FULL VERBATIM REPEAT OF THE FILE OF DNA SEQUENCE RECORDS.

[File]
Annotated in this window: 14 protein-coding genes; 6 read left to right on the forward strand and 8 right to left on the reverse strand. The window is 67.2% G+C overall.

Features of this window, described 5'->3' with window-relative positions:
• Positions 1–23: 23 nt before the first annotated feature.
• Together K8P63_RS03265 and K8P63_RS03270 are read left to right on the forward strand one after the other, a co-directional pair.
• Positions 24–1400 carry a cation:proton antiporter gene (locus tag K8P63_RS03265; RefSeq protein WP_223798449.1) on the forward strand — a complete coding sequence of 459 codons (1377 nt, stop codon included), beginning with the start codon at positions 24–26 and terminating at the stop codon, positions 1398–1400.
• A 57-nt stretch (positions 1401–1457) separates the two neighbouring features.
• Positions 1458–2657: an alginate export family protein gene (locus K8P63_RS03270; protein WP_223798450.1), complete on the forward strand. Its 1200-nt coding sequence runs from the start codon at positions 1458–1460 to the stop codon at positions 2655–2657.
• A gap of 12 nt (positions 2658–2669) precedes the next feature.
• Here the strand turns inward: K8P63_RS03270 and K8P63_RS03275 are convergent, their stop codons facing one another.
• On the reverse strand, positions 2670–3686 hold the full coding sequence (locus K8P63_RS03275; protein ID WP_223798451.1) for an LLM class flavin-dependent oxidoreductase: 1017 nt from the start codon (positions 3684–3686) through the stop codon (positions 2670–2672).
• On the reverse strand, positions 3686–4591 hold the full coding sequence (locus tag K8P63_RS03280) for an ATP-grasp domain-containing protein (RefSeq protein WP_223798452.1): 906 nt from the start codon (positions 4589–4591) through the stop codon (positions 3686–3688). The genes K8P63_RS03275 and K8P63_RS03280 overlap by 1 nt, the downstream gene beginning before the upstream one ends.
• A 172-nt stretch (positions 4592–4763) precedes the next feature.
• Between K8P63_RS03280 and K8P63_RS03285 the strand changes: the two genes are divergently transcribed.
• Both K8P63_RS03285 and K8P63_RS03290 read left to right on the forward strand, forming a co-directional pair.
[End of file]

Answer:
Annotated in this window: 14 protein-coding genes; 6 read left to right on the forward strand and 8 right to left on the reverse strand. The window is 67.2% G+C overall.

Features of this window, described 5'->3' with window-relative positions:
• Positions 1–23: 23 nt before the first annotated feature.
• Together K8P63_RS03265 and K8P63_RS03270 are read left to right on the forward strand one after the other, a co-directional pair.
• Positions 24–1400 carry a cation:proton antiporter gene (locus tag K8P63_RS03265; RefSeq protein WP_223798449.1) on the forward strand — a complete coding sequence of 459 codons (1377 nt, stop codon included), beginning with the start codon at positions 24–26 and terminating at the stop codon, positions 1398–1400.
• A 57-nt stretch (positions 1401–1457) separates the two neighbouring features.
• Positions 1458–2657: an alginate export family protein gene (locus K8P63_RS03270; protein WP_223798450.1), complete on the forward strand. Its 1200-nt coding sequence runs from the start codon at positions 1458–1460 to the stop codon at positions 2655–2657.
• A gap of 12 nt (positions 2658–2669) precedes the next feature.
• Here the strand turns inward: K8P63_RS03270 and K8P63_RS03275 are convergent, their stop codons facing one another.
• On the reverse strand, positions 2670–3686 hold the full coding sequence (locus K8P63_RS03275; protein ID WP_223798451.1) for an LLM class flavin-dependent oxidoreductase: 1017 nt from the start codon (positions 3684–3686) through the stop codon (positions 2670–2672).
• On the reverse strand, positions 3686–4591 hold the full coding sequence (locus tag K8P63_RS03280) for an ATP-grasp domain-containing protein (RefSeq protein WP_223798452.1): 906 nt from the start codon (positions 4589–4591) through the stop codon (positions 3686–3688). The genes K8P63_RS03275 and K8P63_RS03280 overlap by 1 nt, the downstream gene beginning before the upstream one ends.
• A 172-nt stretch (positions 4592–4763) precedes the next feature.
• Between K8P63_RS03280 and K8P63_RS03285 the strand changes: the two genes are divergently transcribed.
• Both K8P63_RS03285 and K8P63_RS03290 read left to right on the forward strand, forming a co-directional pair.